When you see the word "organic" on your food, you assume it's healthier and not made with scary chemicals. As this video explains, neither of those are totally safe assumptions.
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As the controversy over just what constitutes free-range eggs continues, Woolworths has announced plans to eliminate all caged egg brands from its stores by 2018. How will that affect what you pay?
Dear Lifehacker, I have been buying Aldi's 'Just Organic' Butter, but on closely reading the label the ingredients don't seem to be specifically organic based on the ingredients list. 'Just Organic' seems to be just the branding. How can we be certain that this isn't misleading packaging yet again? Thanks, Butter Madness
Consumers are increasingly concerned about how farm animals are kept, raised, transported and slaughtered. Most people show their concern by buying "ethical" farm products, such as free-range eggs and organic meats. Consumers should not have to undertake extensive research to get a general idea of where their food comes from, but can they trust -- or even understand -- product labelling?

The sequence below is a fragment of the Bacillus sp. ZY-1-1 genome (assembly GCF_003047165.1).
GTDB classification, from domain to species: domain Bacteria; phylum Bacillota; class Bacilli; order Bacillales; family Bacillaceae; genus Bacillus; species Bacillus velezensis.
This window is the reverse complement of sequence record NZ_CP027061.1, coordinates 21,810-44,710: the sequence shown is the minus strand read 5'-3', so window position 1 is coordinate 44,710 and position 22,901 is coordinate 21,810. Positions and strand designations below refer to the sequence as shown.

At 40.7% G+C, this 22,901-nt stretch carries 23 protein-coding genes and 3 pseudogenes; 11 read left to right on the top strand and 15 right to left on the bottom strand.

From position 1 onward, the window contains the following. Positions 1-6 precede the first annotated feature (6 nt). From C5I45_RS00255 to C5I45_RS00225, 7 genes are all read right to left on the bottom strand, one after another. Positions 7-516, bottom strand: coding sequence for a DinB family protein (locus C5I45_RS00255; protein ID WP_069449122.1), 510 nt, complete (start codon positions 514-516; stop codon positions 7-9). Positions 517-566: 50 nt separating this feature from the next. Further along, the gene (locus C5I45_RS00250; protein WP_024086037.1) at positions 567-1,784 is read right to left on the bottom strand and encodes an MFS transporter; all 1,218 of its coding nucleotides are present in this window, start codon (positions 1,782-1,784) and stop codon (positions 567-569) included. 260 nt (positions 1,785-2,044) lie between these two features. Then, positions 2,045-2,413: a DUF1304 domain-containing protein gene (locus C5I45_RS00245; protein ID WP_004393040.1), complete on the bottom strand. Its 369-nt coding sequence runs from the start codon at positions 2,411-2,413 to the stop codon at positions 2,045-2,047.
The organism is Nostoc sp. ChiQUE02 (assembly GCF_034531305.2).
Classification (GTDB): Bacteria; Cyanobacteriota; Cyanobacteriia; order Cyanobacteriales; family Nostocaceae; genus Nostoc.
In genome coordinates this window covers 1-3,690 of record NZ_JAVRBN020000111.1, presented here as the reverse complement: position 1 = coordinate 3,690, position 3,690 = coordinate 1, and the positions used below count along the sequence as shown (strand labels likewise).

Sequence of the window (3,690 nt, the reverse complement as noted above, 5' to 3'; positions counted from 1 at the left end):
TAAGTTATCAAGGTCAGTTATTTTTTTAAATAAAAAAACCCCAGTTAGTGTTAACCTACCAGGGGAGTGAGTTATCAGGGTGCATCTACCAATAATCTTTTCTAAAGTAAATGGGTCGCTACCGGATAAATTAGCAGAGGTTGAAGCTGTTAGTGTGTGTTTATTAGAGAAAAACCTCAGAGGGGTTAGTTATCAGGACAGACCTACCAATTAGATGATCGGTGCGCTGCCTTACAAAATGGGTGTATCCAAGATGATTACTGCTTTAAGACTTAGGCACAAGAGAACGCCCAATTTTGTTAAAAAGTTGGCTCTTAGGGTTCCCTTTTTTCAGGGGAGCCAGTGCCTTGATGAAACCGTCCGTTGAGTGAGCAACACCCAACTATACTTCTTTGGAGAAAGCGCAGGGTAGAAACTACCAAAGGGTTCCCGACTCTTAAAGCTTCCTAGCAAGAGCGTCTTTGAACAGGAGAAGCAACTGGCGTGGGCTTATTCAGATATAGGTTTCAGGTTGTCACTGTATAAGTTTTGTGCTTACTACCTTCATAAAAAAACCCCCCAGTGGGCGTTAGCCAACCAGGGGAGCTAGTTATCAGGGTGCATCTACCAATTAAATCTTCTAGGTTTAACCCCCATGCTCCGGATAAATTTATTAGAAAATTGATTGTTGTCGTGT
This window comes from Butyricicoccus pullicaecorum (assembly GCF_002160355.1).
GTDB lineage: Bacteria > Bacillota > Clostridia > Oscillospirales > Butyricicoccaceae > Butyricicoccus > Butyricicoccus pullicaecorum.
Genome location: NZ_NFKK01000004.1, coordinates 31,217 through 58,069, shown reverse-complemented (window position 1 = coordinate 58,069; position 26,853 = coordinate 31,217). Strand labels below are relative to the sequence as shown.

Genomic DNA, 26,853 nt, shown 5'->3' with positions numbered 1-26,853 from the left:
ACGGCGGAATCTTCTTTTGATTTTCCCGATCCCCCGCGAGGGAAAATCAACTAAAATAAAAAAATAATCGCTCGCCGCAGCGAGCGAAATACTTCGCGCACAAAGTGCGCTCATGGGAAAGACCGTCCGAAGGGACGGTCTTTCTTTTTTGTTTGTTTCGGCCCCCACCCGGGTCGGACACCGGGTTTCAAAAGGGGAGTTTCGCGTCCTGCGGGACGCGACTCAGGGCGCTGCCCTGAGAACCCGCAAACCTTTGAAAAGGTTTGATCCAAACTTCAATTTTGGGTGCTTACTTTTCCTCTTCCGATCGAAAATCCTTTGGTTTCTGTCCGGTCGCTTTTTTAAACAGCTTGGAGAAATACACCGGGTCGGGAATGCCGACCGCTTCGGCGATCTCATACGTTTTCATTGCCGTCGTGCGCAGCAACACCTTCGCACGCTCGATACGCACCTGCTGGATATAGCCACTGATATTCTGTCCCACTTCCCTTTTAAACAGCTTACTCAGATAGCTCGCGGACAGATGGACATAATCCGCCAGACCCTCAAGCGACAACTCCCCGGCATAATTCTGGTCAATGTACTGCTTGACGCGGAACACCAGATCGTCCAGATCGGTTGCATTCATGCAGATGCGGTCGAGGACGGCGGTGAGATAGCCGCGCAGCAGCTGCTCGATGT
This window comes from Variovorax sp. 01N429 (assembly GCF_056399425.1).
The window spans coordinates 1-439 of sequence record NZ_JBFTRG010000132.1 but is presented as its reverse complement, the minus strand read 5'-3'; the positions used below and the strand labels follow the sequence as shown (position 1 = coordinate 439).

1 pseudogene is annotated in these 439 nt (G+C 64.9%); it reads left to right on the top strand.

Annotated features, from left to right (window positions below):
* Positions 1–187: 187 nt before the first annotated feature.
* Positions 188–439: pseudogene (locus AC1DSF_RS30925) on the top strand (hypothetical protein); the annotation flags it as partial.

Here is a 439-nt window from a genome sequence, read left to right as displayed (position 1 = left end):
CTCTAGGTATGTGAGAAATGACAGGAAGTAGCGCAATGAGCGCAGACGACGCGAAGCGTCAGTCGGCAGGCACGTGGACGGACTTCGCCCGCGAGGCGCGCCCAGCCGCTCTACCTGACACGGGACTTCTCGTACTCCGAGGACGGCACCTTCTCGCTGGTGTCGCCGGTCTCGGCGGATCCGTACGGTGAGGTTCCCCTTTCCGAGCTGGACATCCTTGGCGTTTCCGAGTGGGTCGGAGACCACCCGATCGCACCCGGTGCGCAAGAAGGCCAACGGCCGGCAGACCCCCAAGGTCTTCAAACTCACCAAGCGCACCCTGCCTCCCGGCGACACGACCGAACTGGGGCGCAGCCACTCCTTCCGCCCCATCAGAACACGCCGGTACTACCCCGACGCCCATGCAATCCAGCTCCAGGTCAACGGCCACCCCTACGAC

There's plenty to like about organic food: it usually tastes better and it lowers your exposure to pesticides. However, if you think it's actually better for you in a strict nutritional sense, you're wrong. A new scientific study reminds us of what common sense already tells us: in terms of nutritional composition, there is no difference between "organic" food and the common-and-not-your garden stuff.
It's a simple rule: if you imply that your poultry is raised outdoors in a relatively happy free-range lifestyle, it doesn't look good if they turn out to live their entire short lives in indoor sheds. The Australian Competition and Consumer Commission (ACCC) is taking one supplier to court for describing its ducks as "open range" and "grown nature's way" while raising them entirely indoors.